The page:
Updated: Jun 12
The School to Industry Pipeline is an ADPAC initiative for all of our educators and youth engagement practitioners to sign up to and provide the public health approach for our children
The Schools to Industry Pipeline is the African Diaspora response to the public health approach. The public health approach is the provision of wrap around care for our youths from 3-21. ADPAC through our educational department have a curriculum for our children that spans from 3-21 and is entrepreneurial in nature and was created to inform an African lens in order to create the correct mind frame for African Diaspora people to properly prosper anywhere we are within the Diaspora.
This initiative calls on youth engagement professionals and organisations to sign up in order to be compartmentalised and sign posted for the users of the Schools to Industry Pipeline. The Schools to Industry Pipeline entails the collaboration of the Education, Justice, Health, Economics and Employment departments of ADPAC.
As a community we must have the ability to put our hands around our children in order in order to provide everything that they need. Anyone with eyes to see and ears to hear is well aware that the Western educational curriculums don't work for African Diaspora children. The answer to this challenge is to establish our own educational trust, which we are in the process of doing overseen by our National Director of education Kay Johnston.
The public health approach is about establishing a structured pathway from nursery to industry by coordinating nursery, health provision, educators, rites of passage, mentors, vocational skills, remote learning, family cohesion spaces, international exchange, entrepreneurial incubators, mental health provision, structured leadership programmes and extra curriculum service providers.
Our children are our greatest investment and we are obligated to insure their security in giving them the best start to underwrite their lives
By introducing a digital backend to provide CRM tools to manage projects through grassroots organisations coordinated by ADPAC national leadership we'll create self determination by taking charge of our children's destiny by no longer offering them to the Western so called education system, which has proved to be indoctrination as far as we are concerned and has lead to the stripping of our children's cultural self esteem.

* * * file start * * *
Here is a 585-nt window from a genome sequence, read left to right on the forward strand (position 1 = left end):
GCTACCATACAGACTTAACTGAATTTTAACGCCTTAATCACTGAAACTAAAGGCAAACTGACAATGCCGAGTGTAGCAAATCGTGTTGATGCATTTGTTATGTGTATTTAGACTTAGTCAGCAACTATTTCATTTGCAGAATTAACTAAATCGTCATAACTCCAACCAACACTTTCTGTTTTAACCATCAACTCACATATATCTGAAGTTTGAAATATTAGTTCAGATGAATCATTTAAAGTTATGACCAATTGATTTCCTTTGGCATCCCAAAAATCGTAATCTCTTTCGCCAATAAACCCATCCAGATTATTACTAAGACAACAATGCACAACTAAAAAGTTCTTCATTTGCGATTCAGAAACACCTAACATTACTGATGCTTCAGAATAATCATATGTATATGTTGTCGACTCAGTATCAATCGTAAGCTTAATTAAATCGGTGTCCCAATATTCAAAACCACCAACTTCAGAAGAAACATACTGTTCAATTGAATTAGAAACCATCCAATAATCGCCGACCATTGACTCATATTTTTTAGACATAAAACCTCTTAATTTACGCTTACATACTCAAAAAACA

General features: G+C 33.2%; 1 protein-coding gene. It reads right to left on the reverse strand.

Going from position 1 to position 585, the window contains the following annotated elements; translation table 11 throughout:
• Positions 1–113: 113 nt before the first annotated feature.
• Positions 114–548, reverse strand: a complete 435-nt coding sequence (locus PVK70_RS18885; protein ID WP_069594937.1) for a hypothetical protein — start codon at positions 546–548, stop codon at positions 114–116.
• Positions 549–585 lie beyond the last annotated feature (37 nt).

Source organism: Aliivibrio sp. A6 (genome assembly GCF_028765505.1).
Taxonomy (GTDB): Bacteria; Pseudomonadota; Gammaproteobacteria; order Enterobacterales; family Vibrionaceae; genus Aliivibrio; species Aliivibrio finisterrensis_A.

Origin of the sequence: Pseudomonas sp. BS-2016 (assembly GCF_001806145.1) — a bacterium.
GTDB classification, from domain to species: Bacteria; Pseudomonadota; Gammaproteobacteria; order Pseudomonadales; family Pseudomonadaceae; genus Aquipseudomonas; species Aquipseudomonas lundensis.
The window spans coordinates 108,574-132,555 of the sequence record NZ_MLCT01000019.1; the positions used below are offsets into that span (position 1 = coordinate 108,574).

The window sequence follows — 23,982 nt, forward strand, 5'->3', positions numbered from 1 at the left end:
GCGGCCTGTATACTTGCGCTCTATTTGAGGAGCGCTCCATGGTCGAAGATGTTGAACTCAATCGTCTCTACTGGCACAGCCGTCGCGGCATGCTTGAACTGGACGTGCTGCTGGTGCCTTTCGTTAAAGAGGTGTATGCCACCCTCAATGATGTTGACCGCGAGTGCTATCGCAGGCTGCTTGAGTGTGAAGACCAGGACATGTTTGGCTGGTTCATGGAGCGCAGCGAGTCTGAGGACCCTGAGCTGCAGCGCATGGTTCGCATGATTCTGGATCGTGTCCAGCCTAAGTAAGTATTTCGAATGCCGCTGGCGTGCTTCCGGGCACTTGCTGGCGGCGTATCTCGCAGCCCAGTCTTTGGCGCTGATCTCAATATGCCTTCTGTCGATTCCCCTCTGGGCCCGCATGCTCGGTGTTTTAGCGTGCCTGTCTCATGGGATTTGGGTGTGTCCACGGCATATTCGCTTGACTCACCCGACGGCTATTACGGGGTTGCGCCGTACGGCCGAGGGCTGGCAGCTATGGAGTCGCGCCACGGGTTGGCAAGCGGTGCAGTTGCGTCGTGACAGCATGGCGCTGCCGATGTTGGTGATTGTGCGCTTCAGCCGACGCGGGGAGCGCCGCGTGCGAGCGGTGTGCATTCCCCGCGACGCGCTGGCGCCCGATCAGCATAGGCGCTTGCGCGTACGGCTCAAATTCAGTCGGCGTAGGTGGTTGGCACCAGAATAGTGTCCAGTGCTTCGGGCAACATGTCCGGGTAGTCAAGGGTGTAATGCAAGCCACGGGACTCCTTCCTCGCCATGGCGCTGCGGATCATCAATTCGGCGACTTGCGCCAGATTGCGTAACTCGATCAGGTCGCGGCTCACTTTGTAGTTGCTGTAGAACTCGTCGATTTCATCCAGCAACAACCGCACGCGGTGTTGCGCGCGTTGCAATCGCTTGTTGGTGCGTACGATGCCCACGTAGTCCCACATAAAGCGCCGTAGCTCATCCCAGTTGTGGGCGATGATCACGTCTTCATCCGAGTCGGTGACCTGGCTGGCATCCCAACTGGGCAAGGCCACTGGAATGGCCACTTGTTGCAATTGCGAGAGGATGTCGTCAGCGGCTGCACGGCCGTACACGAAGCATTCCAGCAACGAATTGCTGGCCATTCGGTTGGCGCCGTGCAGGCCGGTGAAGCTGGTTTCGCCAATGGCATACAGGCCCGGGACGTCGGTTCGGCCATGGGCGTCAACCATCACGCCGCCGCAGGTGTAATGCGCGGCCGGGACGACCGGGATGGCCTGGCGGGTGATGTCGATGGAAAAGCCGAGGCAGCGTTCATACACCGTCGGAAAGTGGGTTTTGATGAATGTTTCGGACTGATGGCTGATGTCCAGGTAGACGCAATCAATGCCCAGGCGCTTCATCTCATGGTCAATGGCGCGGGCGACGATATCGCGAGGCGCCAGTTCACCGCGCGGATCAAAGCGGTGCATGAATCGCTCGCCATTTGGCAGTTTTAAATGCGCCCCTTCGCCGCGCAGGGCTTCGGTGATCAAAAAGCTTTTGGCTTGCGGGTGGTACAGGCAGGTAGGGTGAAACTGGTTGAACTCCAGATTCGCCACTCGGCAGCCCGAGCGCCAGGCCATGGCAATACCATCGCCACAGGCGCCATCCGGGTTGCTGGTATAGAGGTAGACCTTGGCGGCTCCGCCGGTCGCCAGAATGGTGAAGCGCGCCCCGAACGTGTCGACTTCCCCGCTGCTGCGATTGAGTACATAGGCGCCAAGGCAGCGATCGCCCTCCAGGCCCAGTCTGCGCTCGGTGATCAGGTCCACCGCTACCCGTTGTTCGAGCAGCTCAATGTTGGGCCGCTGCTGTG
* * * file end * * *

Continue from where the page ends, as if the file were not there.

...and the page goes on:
One of the practices we recommend as an institution is the adoption of a fabric of African rites of passage provided by organisations such as Manhood Academy, WYLA and Origin HQ to name a few. Based on our consultations with African Diaspora youth engagement practitioners we've concluded that African rites of passage should be universally adopted by African Diaspora parents to enter our children to deliver a culturally competent grounding that deliver high cultural self esteem.
Our mandate is to establish an eco system of educational resources and personnel, which is fully connected by digital tools that enable us to manage hundreds of projects with thousands of personnel who can centrally share policy, governance, learning materials, project milestones, contract templates, curriculums and sign posted details of delivery partners. ADPAC Educational department work closely with Access UK that provide employment training and opportunities for young people, but have also in recent months started to advise government through the VRU (violence reduction unit) about youth protection policy.
Access UK and ADPAC are now working in alignment through the Schools to Industry Pipeline initiative to establish structured pathways for our children and young people by connecting industry and universities as delivery partners and work closely with them to inform a blue print that enables our children successful strategies and tactics to take advantage of the opportunities provided.
A Village Centered Guidance into Adulthood